Q: I am trying to make a pictures-to-music video for my graduation using Windows Movie Maker. I have three songs from my iTunes library that I would like to use, but I cannot seem to find a way to import them into Movie Maker. Is there a way to get those songs on there?
A: Depending on the source of the tracks themselves, you may need to convert them before Windows Movie Maker will be able to use them. By default, iTunes converts CDs that you import yourself into AAC format, which cannot be used by Windows Movie Maker.
A simple way to determine the format an audio file is by looking at the extension: AAC files will normally have a .M4A extension, while MP3 files will have a .MP3 extension. You can also look at the File Info dialog box on the “Summary” tab—an MP3 file will have a “Kind” entry of “MPEG Audio.”
The good news is that iTunes does offer you the ability to convert these tracks to a more widely usable format like MP3, which Movie Maker should certainly be able to support.
To do this, you would first need to change your default “Importing” preferences in iTunes to use the “MP3 Encoder” since iTunes will only convert to whatever format is your default. This setting will also tell iTunes to import any new audio CDs in the selected format as well.
You can then right-click on any of your music tracks, and choose “Convert Selection to MP3” from the context menu:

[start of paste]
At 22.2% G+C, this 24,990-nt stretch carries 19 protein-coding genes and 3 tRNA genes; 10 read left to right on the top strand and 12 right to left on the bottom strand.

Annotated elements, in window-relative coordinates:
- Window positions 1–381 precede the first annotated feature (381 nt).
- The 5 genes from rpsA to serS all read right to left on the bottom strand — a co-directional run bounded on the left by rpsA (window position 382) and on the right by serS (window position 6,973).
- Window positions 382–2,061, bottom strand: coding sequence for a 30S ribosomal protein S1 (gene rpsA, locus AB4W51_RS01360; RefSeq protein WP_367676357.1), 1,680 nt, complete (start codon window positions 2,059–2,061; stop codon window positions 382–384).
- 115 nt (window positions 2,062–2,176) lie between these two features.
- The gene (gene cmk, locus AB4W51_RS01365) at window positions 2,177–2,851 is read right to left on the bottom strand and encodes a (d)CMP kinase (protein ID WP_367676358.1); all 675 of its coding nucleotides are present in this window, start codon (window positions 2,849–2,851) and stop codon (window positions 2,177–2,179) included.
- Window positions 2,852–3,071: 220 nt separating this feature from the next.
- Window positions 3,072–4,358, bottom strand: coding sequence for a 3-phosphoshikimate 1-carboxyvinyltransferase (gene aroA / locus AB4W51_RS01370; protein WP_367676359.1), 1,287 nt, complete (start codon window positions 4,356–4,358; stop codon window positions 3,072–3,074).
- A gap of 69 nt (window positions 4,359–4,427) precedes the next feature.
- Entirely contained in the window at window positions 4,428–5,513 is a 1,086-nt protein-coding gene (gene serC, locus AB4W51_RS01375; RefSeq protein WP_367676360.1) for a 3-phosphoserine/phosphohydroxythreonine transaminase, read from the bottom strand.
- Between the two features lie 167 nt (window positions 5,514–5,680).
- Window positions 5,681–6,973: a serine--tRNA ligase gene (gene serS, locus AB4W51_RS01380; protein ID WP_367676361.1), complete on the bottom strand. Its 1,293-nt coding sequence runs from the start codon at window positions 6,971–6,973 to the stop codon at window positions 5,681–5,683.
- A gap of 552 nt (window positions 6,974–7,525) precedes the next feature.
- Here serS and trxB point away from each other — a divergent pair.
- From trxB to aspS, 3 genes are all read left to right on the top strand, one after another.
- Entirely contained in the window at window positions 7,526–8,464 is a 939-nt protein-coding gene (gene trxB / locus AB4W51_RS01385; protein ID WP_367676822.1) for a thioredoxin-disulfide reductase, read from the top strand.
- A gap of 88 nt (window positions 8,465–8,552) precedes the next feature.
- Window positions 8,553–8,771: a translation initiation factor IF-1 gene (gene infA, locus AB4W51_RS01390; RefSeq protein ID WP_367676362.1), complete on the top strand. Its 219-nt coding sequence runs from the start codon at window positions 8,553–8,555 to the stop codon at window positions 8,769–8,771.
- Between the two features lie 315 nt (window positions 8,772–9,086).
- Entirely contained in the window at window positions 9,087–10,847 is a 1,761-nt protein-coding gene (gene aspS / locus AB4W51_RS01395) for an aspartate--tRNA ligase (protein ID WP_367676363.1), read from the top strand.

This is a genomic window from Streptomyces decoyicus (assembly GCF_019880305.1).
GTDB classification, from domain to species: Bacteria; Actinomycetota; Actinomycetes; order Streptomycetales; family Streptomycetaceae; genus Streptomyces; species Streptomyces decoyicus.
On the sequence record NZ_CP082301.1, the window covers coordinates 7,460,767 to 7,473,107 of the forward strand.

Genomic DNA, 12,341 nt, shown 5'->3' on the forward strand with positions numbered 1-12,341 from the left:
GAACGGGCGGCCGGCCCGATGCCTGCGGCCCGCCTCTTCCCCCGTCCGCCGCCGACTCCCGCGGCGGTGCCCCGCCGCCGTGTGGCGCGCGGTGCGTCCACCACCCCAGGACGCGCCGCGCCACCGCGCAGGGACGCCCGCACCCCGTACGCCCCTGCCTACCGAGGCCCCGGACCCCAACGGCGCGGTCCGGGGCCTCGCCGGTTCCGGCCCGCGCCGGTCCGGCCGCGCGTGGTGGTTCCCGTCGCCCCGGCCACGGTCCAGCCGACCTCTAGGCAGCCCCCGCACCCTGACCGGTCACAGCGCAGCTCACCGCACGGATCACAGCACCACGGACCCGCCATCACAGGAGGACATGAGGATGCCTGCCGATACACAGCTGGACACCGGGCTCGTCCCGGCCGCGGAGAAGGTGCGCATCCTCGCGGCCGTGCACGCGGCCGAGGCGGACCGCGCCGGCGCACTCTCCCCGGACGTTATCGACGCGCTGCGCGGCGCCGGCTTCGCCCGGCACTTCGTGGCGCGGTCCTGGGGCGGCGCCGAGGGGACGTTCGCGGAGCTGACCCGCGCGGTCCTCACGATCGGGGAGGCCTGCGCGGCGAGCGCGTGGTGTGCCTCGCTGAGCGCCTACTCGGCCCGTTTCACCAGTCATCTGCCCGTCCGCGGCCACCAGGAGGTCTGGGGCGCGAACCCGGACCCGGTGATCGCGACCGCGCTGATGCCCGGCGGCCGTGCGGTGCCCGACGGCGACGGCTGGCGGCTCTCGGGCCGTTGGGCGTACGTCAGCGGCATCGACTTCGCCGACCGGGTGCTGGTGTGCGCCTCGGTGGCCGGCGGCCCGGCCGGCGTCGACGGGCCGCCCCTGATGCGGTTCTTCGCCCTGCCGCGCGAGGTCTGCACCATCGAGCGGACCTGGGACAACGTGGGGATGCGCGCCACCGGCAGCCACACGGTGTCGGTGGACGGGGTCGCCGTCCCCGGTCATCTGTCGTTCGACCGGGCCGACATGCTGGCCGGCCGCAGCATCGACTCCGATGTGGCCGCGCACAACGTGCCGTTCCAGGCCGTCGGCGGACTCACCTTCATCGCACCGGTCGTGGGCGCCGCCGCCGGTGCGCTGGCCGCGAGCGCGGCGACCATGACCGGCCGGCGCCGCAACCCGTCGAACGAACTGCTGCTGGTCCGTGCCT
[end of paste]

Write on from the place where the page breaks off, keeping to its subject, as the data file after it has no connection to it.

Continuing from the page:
Within a few minutes, iTunes will make a new copy of the selected track(s) in MP3 format. The tracks will have the same basic tags (ie, artist, album, name, etc) as the originals, but none of the other metadata such as rating or play count will be transferred to the new tracks. You will be able to locate the newly converted tracks in iTunes simply by browsing for the track in question as you normally would, and the copy with the more recent “Date Added” will be the converted file.
You should then be able to import these MP3 files into Windows Movie Maker without any problems.
One other important point to note, however: If you have tracks that you’ve purchased from the iTunes Store, these are protected with digital rights management, and you won’t be able to convert these to any other format, at least not directly. Since iTunes does allow you to burn purchased tracks to CD, however, you could burn your tracks in question to a normal audio CD, and then re-rip them as you would with any normal commercial CD that you’ve purchased. The newer “iTunes Plus” tracks described above, however, are free of any DRM restrictions, and can therefore be converted in the same way as a normal AAC track that you’ve ripped yourself.